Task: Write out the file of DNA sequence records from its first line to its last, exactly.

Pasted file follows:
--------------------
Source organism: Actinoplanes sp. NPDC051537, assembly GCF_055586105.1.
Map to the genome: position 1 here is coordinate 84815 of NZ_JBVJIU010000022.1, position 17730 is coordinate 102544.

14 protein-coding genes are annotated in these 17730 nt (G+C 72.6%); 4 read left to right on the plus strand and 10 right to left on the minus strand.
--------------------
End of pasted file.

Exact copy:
Source organism: Actinoplanes sp. NPDC051537, assembly GCF_055586105.1.
Map to the genome: position 1 here is coordinate 84815 of NZ_JBVJIU010000022.1, position 17730 is coordinate 102544.

14 protein-coding genes are annotated in these 17730 nt (G+C 72.6%); 4 read left to right on the plus strand and 10 right to left on the minus strand.